The fear of Muslims and violent fantasies of revenge against historical Muslim dominance runs through the Hindu nationalist movement, from the beginning. However, the other driving force is a deep-seated fear of mass politics and democracy that could bring India’s real numerical majorities, such as the Other Backward Classes (OBCs), Dalits, Muslims and the Scheduled Tribes (S.T.s), to the fore and threaten the social and cultural dominance of upper-caste Hindus.

The RSS is set up as an anti-democratic movement and is based on the decidedly upper-caste idea that an elite group of disciplined cadres can dominate and lead Hindu society. The RSS hated [Mahatma] Gandhi because he mobilised millions but on a programme that the RSS saw as too soft, effeminate and not securing forceful Hindu dominance.

It is only with the Ram Janmabhoomi movement in the 1980s and 1990s that the Hindu nationalists mastered the art of mass politics _ not a democratic one but a mass mobilisation based on intimidation of minorities and muscular majoritarianism. That is the only mass politics that RSS and its upper-caste leadership can control, a mass politics that is anti-democratic and contrary to the very spirit of India’s Constitution and democratic tradition.

Many of those who support the BJP—and that includes a large proportion of India’s educated middle classes—love the idea of Hindu pride and Hindu power. The same people often resent the idea of democracy and electoral politics, because it implies the rights of others—the poor and the minorities—to speak, be heard and be respected.

The Sangh Parivar and the right-wing movement in India are very much obsessed with the cow. The cow protection movement in the erstwhile United Provinces in the 1880s is considered to be the first mobilisation of the Hindutva movement in India. Recent incidents involving beef consumption should also be reckoned with. Why did the Hindutva movement in India decide to use the cow as a symbol for nationalist mobilisation instead of using other symbols?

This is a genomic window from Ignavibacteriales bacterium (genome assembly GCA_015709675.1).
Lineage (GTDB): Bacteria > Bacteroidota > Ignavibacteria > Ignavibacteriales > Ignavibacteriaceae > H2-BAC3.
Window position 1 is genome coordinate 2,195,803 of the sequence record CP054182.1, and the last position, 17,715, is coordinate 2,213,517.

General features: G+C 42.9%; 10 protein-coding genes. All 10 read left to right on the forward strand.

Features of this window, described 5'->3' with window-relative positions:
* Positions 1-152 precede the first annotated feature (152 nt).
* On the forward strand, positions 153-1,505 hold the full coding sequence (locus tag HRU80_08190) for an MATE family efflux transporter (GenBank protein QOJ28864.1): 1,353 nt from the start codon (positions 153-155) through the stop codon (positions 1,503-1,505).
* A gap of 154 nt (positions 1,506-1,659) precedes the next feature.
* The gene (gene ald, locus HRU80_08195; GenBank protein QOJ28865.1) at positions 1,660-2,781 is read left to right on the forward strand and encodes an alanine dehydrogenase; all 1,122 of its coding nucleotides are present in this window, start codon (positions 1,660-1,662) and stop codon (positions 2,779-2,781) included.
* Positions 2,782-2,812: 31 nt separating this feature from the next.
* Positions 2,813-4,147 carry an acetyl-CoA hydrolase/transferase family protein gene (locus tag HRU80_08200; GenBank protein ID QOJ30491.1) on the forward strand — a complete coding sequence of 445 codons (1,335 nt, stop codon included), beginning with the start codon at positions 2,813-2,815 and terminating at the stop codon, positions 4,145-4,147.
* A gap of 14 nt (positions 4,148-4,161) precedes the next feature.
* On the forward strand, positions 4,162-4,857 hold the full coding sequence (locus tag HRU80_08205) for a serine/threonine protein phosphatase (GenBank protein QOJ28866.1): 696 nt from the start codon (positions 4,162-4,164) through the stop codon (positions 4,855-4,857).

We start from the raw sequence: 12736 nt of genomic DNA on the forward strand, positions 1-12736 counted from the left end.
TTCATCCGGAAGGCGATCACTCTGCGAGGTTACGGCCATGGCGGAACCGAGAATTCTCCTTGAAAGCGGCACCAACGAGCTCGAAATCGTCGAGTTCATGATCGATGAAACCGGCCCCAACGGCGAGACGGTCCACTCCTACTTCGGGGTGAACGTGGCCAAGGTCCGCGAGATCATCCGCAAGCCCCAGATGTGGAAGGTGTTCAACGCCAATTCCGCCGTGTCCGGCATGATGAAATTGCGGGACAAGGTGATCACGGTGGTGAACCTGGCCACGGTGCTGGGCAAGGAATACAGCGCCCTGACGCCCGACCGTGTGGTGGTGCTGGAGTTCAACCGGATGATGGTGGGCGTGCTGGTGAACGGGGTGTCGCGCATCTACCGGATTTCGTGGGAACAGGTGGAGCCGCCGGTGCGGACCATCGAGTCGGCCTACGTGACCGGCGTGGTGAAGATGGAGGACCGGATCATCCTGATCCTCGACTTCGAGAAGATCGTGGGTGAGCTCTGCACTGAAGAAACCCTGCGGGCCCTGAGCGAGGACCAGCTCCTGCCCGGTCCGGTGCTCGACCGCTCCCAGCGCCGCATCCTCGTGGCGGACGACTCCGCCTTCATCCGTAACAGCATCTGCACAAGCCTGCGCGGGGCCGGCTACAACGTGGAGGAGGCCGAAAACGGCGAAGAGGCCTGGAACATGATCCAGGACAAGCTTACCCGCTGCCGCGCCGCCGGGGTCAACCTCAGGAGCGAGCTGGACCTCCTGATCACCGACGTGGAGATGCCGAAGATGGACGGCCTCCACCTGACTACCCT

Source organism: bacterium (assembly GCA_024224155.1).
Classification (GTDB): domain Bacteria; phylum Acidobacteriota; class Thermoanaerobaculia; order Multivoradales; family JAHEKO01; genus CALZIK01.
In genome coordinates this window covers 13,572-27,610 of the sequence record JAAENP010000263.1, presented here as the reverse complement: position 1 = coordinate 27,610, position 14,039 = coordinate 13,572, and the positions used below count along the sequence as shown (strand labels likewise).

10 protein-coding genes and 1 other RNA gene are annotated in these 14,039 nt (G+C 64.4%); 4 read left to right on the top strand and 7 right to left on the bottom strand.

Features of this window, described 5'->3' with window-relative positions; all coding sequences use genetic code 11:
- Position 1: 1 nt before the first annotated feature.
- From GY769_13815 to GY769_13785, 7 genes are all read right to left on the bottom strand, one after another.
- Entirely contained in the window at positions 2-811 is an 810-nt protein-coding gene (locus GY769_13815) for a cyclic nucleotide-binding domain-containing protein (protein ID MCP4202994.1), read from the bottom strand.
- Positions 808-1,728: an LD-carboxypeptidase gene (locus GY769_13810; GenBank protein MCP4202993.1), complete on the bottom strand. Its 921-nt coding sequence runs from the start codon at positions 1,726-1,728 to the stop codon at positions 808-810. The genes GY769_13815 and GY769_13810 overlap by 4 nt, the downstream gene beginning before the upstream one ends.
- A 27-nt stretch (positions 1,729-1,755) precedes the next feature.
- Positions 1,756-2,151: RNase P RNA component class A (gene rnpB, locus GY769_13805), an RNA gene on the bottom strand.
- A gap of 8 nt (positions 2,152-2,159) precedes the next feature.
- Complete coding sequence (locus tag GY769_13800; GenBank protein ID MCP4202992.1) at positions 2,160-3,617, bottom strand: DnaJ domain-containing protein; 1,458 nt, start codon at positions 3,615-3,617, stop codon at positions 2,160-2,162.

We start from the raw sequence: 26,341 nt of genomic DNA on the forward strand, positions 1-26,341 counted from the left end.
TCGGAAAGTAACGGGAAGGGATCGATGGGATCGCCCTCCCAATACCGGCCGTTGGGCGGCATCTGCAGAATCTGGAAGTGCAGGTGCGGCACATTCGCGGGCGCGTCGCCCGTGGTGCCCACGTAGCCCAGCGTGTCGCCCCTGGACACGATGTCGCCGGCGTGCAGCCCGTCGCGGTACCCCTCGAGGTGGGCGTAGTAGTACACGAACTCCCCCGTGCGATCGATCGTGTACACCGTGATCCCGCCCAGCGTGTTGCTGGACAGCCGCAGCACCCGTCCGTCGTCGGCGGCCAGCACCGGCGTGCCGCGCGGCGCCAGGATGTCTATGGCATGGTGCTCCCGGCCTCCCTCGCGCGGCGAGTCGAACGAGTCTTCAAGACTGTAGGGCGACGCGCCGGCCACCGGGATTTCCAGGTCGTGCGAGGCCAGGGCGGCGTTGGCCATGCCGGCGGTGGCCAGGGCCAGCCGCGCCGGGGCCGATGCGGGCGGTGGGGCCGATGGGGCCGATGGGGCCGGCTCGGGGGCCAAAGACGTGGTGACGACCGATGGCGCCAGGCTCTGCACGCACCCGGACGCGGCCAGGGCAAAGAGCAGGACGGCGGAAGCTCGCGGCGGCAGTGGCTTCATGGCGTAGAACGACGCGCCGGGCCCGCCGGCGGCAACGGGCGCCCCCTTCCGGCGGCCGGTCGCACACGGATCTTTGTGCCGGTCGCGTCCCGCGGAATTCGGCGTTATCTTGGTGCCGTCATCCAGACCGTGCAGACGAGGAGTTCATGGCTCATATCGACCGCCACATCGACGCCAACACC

I agree that the first mobilisation began with the cow protection movement in the United Provinces. It was the first movement that tried to create a common cause among Hindus, and it was directed against Muslims. The cow is rich in symbolism: the mother, the milk giver and much more. The cow protection movement spread widely among upper-caste communities in north India and the reverberations of this are felt to this day.

Cow protection pits Hindus against Muslims since the general notion becomes that ‘Muslims eat beef whereas Hindus worship the cow’. Many of the stereotypes about Muslims being violent, bloodthirsty beef-eaters emerged more than a hundred years ago. However, in India, almost all the beef that is sold and eaten comes from buffaloes.

Cow protection also promotes the upper-caste idea that a Hindu essentially is a vegetarian, although there is no empirical evidence of this. In the early 20th century, British officials experimented with Census questions such as “Do you respect the Brahmin?” and “Do you eat beef?” It turned out that as many as 40 per cent of those classified as Hindus ate beef. This evidence created anger in upper-caste circles and it was soon retracted.

Hindu nationalism got a shot in the arm after V.D. Savarkar emerged as the leader of the Hindutva movement in India. Savarkar talked about the differences between civilisation and religion. Is Savarkar’s thesis about Hindutva and civilisation still used by the proponents of Hindutva?

Savarkar’s argument is that Hinduism is not just a religion. It is many kinds of worship under the umbrella of Hindu civilisation, a shared Hindu culture that has multiple strands in it. That argument is still very much around and informed the whole critique of what the RSS and the Bharatiya Janata Party (BJP) used to call the ‘pseudo-secularism’ of the Congress. They would argue that because Hinduism is not an organised religion like Christianity and Islam, it is basically tolerant. They would argue that religious fanaticism is an invention by the Semitic religions coming fromWest Asia. That is part of the civilisational argument. Because Hindu culture is a civilisation, everybody who is born a Hindu or at least who is not part of the any of the so-called foreign religions can be part of Hindu culture, including Sikhs and Buddhists.

Savarkar asked: “Where is your holy land and where is your fatherland?” He suggested that for a Hindu, India is both a holy land and a fatherland. Savarkar was quite uninterested in Hindu worship and traditional Hindu philosophy. Many of his followers, including many RSS men, do not visit temples. They say they want India to be a homeland of all Indians but define Hindus very broadly.